emergency rescuer finding an individual who the searcher believes
is dead or near death; and
(2) A hospital, upon the admission of an individual at or
near the time of death, if there is not immediately available any
other source of that information.
(d) If a document of gift or evidence of refusal to make an
anatomical gift is located by the search required by subdivision
(1), subsection (c) of this section, and the individual or body
to whom it relates is taken to a hospital, the hospital must be
notified of the contents and the document or other evidence must
be sent to the hospital.
(e) If, at or near the time of death of a patient, a hospital
knows that an anatomical gift has been made pursuant to
subsection (a), section three of this article or a release and
removal of a part has been permitted pursuant to section four, or
that a patient or an individual identified as in transit to the
hospital is a donor, the hospital shall notify the donee if one is named and known to the hospital; if not, it shall notify an
appropriate procurement organization. The hospital shall
cooperate in the implementation of the anatomical gift or release
and removal of a part.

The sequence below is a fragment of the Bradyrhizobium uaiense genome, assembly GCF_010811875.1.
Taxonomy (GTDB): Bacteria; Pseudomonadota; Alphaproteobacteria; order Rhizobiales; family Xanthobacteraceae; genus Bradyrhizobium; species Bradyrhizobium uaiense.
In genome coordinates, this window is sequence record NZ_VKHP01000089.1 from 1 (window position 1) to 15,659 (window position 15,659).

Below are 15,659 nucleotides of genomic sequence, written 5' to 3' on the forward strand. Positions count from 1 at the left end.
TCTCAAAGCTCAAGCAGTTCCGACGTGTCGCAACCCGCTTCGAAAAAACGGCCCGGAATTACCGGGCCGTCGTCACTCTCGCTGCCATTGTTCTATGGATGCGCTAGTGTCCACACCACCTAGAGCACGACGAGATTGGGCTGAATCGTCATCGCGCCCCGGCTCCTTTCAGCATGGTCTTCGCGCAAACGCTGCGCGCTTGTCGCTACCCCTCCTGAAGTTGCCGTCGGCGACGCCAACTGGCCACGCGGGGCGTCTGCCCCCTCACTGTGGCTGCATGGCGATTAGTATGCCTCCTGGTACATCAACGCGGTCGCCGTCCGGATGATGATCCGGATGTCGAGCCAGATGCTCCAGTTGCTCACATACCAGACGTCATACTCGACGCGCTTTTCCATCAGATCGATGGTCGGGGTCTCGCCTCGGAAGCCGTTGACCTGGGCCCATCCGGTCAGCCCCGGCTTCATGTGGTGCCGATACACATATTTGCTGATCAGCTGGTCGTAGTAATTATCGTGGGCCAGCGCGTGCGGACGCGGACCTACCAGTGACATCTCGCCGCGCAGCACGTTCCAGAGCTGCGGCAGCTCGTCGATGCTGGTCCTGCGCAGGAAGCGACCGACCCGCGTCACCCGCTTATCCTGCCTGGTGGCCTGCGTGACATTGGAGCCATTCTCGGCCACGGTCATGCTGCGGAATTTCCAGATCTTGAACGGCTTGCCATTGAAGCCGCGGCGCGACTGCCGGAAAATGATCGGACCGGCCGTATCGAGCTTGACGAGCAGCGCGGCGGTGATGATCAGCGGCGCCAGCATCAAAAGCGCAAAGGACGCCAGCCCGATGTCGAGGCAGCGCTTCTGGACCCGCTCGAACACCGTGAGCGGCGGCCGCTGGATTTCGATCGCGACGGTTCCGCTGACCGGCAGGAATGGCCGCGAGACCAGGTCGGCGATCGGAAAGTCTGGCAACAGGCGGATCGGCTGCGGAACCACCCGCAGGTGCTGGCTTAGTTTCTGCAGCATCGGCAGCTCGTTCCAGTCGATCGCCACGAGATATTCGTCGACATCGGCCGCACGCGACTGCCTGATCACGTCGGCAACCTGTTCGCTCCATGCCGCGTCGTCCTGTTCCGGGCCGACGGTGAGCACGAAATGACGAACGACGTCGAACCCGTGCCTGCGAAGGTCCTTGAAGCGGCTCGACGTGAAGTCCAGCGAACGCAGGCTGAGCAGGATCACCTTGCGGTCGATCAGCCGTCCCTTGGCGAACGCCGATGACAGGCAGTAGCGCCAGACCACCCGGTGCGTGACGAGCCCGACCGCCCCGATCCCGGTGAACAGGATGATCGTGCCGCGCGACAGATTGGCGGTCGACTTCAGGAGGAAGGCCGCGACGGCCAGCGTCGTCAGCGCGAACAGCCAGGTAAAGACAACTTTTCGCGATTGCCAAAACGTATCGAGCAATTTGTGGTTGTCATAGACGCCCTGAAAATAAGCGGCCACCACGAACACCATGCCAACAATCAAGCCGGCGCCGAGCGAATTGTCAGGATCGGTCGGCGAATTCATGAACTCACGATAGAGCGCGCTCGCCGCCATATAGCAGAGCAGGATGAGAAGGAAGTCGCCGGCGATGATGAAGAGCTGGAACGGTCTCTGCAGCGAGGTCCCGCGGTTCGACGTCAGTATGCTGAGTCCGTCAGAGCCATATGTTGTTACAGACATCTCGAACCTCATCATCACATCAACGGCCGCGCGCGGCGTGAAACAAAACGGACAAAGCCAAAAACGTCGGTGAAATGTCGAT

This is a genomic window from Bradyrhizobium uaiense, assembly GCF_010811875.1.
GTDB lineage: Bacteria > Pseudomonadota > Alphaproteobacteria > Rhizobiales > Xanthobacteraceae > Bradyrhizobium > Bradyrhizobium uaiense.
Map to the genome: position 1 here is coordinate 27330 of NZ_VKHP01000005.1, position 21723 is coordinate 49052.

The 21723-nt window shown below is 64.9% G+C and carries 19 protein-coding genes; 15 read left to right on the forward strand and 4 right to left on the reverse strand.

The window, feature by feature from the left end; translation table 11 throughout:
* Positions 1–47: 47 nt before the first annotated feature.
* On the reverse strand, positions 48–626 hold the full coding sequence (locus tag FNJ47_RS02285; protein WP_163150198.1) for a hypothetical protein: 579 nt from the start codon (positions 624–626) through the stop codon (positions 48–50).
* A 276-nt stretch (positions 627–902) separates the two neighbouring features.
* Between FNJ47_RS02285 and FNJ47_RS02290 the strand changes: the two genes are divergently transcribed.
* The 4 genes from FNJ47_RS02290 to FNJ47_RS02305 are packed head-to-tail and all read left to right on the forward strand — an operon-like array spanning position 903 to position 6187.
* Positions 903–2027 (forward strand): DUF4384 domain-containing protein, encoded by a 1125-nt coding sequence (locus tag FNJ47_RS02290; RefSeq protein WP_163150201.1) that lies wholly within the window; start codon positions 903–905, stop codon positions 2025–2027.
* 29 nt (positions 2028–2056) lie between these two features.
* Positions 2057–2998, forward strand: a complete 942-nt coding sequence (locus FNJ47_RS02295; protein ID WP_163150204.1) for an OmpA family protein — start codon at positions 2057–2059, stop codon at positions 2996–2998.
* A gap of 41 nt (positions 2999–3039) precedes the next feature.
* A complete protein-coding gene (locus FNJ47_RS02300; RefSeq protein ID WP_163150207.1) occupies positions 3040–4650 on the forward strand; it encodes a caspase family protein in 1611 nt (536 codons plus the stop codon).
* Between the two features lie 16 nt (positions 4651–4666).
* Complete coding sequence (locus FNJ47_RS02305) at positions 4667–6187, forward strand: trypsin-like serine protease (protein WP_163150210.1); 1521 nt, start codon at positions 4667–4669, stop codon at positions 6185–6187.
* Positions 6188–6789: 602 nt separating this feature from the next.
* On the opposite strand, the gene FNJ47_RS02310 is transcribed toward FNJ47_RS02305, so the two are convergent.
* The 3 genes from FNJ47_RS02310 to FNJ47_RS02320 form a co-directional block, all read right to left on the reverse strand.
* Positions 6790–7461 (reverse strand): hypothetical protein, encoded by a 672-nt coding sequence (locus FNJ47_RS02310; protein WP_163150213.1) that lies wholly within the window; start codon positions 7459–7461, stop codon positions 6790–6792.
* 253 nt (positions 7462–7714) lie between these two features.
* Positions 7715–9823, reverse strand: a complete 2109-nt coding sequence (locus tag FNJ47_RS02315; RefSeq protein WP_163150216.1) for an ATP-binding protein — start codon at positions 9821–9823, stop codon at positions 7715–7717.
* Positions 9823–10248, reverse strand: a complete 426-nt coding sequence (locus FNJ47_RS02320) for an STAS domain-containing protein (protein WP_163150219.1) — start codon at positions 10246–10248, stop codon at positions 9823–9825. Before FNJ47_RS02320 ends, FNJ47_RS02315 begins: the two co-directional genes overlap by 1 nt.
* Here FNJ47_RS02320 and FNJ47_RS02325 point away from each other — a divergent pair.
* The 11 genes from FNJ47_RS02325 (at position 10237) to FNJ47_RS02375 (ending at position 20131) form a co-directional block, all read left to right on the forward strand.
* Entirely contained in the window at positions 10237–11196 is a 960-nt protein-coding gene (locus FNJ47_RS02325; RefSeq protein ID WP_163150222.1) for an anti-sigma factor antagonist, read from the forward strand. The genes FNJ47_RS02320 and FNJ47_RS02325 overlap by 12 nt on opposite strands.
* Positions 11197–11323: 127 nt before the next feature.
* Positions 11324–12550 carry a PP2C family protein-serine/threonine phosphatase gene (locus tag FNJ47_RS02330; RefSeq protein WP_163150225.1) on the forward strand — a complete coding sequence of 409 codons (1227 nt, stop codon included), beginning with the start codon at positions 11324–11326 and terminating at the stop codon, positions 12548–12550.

(f) A person who fails to discharge the duties imposed by
this section is not subject to criminal or civil liability but is
subject to appropriate administrative sanctions.
§16-19-6. Persons who may become donees; purposes for which
anatomical gifts may be made.
(a) The following persons may become donees of anatomical
gifts for the purposes stated:
(1) A hospital, physician, surgeon or procurement
organization, for transplantation, therapy, medical or dental
education, research or advancement of medical or dental science;
(2) An accredited medical or dental school, college or
university for education, research, advancement of medical or
dental science; or
(3) A designated individual for transplantation or therapy
needed by that individual.
(b) An anatomical gift may be made to a designated donee or
without designating a donee. If a donee is not designated or if
the donee is not available or rejects the anatomical gift, the
anatomical gift may be accepted by any hospital.
(c) If the donee knows of the decedent's refusal or contrary
indications to make an anatomical gift or that an anatomical gift
by a member of a class having priority to act is opposed by a
member of the same class or a prior class under subsection (a), section three of this article the donee may not accept the
§16-19-7. Delivery of document of gift.
(a) Delivery of a document of gift during the donor's
lifetime is not required for the validity of an anatomical gift.
(b) If an anatomical gift is made to a designated donee, the
document of gift, or a copy, may be delivered to the donee to